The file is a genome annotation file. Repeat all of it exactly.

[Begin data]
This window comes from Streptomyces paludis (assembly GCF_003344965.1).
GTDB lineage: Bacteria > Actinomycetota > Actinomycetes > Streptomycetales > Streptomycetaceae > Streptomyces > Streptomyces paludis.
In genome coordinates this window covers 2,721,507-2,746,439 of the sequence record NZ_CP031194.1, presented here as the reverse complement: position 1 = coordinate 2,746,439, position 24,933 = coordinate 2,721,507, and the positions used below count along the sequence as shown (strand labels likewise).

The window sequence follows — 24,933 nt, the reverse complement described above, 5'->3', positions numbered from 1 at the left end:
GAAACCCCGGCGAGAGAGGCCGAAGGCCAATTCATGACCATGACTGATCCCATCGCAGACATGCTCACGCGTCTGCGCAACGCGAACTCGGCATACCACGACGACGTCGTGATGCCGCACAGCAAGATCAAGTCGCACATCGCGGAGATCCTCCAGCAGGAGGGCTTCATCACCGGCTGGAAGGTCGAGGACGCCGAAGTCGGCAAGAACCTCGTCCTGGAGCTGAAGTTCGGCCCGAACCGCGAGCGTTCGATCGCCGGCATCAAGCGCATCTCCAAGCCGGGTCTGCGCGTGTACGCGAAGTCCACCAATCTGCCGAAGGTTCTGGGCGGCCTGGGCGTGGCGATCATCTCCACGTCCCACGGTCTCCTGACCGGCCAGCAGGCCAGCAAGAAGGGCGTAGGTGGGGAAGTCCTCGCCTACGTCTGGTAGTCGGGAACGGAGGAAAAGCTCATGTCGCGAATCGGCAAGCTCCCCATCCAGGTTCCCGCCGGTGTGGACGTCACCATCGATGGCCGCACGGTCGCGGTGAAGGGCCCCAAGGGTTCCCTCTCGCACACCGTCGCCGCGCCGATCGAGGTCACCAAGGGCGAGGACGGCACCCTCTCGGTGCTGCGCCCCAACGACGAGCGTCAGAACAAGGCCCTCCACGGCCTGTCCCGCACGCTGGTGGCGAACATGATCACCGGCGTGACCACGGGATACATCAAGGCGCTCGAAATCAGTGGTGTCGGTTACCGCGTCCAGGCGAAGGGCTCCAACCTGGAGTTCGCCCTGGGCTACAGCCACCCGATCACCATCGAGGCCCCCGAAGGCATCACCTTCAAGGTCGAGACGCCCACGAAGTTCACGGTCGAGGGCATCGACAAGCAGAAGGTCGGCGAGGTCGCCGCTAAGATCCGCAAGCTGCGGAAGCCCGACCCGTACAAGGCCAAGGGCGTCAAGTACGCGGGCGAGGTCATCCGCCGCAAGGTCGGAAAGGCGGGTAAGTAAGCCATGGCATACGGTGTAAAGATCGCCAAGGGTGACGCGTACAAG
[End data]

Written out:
This window comes from Streptomyces paludis (assembly GCF_003344965.1).
GTDB lineage: Bacteria > Actinomycetota > Actinomycetes > Streptomycetales > Streptomycetaceae > Streptomyces > Streptomyces paludis.
In genome coordinates this window covers 2,721,507-2,746,439 of the sequence record NZ_CP031194.1, presented here as the reverse complement: position 1 = coordinate 2,746,439, position 24,933 = coordinate 2,721,507, and the positions used below count along the sequence as shown (strand labels likewise).

The window sequence follows — 24,933 nt, the reverse complement described above, 5'->3', positions numbered from 1 at the left end:
GAAACCCCGGCGAGAGAGGCCGAAGGCCAATTCATGACCATGACTGATCCCATCGCAGACATGCTCACGCGTCTGCGCAACGCGAACTCGGCATACCACGACGACGTCGTGATGCCGCACAGCAAGATCAAGTCGCACATCGCGGAGATCCTCCAGCAGGAGGGCTTCATCACCGGCTGGAAGGTCGAGGACGCCGAAGTCGGCAAGAACCTCGTCCTGGAGCTGAAGTTCGGCCCGAACCGCGAGCGTTCGATCGCCGGCATCAAGCGCATCTCCAAGCCGGGTCTGCGCGTGTACGCGAAGTCCACCAATCTGCCGAAGGTTCTGGGCGGCCTGGGCGTGGCGATCATCTCCACGTCCCACGGTCTCCTGACCGGCCAGCAGGCCAGCAAGAAGGGCGTAGGTGGGGAAGTCCTCGCCTACGTCTGGTAGTCGGGAACGGAGGAAAAGCTCATGTCGCGAATCGGCAAGCTCCCCATCCAGGTTCCCGCCGGTGTGGACGTCACCATCGATGGCCGCACGGTCGCGGTGAAGGGCCCCAAGGGTTCCCTCTCGCACACCGTCGCCGCGCCGATCGAGGTCACCAAGGGCGAGGACGGCACCCTCTCGGTGCTGCGCCCCAACGACGAGCGTCAGAACAAGGCCCTCCACGGCCTGTCCCGCACGCTGGTGGCGAACATGATCACCGGCGTGACCACGGGATACATCAAGGCGCTCGAAATCAGTGGTGTCGGTTACCGCGTCCAGGCGAAGGGCTCCAACCTGGAGTTCGCCCTGGGCTACAGCCACCCGATCACCATCGAGGCCCCCGAAGGCATCACCTTCAAGGTCGAGACGCCCACGAAGTTCACGGTCGAGGGCATCGACAAGCAGAAGGTCGGCGAGGTCGCCGCTAAGATCCGCAAGCTGCGGAAGCCCGACCCGTACAAGGCCAAGGGCGTCAAGTACGCGGGCGAGGTCATCCGCCGCAAGGTCGGAAAGGCGGGTAAGTAAGCCATGGCATACGGTGTAAAGATCGCCAAGGGTGACGCGTACAAG